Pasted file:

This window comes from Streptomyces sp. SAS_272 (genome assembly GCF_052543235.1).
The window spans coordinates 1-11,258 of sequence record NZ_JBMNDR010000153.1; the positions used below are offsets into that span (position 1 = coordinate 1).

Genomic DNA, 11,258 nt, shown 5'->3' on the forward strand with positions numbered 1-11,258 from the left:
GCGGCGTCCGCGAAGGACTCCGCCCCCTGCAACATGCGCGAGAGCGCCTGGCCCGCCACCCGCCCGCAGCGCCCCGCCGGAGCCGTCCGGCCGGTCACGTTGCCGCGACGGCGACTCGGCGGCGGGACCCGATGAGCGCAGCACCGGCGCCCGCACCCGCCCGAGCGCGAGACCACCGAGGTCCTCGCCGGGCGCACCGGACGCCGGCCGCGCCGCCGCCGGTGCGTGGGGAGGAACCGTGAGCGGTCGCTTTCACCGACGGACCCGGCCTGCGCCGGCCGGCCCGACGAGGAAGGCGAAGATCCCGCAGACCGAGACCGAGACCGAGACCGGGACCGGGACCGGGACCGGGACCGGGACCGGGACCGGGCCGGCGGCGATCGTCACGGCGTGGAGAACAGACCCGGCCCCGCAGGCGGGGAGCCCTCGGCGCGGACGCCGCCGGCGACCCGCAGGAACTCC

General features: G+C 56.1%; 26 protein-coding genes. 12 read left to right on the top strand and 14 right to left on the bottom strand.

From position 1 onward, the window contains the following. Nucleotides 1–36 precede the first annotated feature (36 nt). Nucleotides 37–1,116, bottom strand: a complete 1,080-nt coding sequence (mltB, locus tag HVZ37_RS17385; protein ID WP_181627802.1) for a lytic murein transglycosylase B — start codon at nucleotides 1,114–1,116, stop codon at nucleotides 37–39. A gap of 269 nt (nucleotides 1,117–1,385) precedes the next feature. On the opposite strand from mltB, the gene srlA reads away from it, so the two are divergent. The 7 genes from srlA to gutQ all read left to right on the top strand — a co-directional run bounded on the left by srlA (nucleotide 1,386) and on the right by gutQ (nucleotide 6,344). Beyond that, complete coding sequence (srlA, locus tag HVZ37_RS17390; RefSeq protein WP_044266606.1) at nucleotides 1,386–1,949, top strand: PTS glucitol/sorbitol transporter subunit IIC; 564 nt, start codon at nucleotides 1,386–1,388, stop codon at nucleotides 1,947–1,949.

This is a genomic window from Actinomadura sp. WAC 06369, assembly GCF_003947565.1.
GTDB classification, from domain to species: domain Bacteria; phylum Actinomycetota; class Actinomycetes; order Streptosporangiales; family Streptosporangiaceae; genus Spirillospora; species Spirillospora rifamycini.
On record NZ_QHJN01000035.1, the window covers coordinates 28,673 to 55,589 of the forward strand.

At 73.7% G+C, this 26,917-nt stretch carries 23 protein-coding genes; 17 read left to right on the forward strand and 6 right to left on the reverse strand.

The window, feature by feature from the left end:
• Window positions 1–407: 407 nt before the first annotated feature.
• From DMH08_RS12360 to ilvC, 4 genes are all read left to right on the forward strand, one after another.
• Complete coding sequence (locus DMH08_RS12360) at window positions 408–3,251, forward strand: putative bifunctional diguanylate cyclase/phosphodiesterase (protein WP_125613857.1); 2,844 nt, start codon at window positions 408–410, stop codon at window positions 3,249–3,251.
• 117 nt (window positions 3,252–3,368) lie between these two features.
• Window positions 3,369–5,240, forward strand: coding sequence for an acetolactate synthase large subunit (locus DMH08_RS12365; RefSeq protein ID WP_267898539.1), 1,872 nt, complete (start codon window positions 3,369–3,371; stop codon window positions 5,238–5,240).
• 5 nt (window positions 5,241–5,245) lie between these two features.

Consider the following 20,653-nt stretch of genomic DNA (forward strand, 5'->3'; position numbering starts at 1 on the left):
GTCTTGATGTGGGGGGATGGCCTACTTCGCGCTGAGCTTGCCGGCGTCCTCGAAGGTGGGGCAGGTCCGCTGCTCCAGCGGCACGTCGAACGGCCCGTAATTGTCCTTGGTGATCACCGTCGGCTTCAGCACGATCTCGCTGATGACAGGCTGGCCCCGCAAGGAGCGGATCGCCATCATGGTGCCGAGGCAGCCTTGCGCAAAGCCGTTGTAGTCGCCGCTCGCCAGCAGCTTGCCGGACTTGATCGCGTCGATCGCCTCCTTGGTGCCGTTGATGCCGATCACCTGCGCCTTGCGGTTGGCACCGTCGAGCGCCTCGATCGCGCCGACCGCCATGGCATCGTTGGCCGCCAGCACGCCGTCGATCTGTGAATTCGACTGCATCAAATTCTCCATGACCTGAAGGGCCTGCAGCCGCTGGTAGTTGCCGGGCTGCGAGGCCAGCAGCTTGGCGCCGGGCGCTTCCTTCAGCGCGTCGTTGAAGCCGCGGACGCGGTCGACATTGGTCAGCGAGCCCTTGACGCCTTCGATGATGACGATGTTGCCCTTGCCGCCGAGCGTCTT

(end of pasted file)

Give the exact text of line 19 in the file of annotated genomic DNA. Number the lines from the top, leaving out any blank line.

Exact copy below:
GTCTTGATGTGGGGGGATGGCCTACTTCGCGCTGAGCTTGCCGGCGTCCTCGAAGGTGGGGCAGGTCCGCTGCTCCAGCGGCACGTCGAACGGCCCGTAATTGTCCTTGGTGATCACCGTCGGCTTCAGCACGATCTCGCTGATGACAGGCTGGCCCCGCAAGGAGCGGATCGCCATCATGGTGCCGAGGCAGCCTTGCGCAAAGCCGTTGTAGTCGCCGCTCGCCAGCAGCTTGCCGGACTTGATCGCGTCGATCGCCTCCTTGGTGCCGTTGATGCCGATCACCTGCGCCTTGCGGTTGGCACCGTCGAGCGCCTCGATCGCGCCGACCGCCATGGCATCGTTGGCCGCCAGCACGCCGTCGATCTGTGAATTCGACTGCATCAAATTCTCCATGACCTGAAGGGCCTGCAGCCGCTGGTAGTTGCCGGGCTGCGAGGCCAGCAGCTTGGCGCCGGGCGCTTCCTTCAGCGCGTCGTTGAAGCCGCGGACGCGGTCGACATTGGTCAGCGAGCCCTTGACGCCTTCGATGATGACGATGTTGCCCTTGCCGCCGAGCGTCTT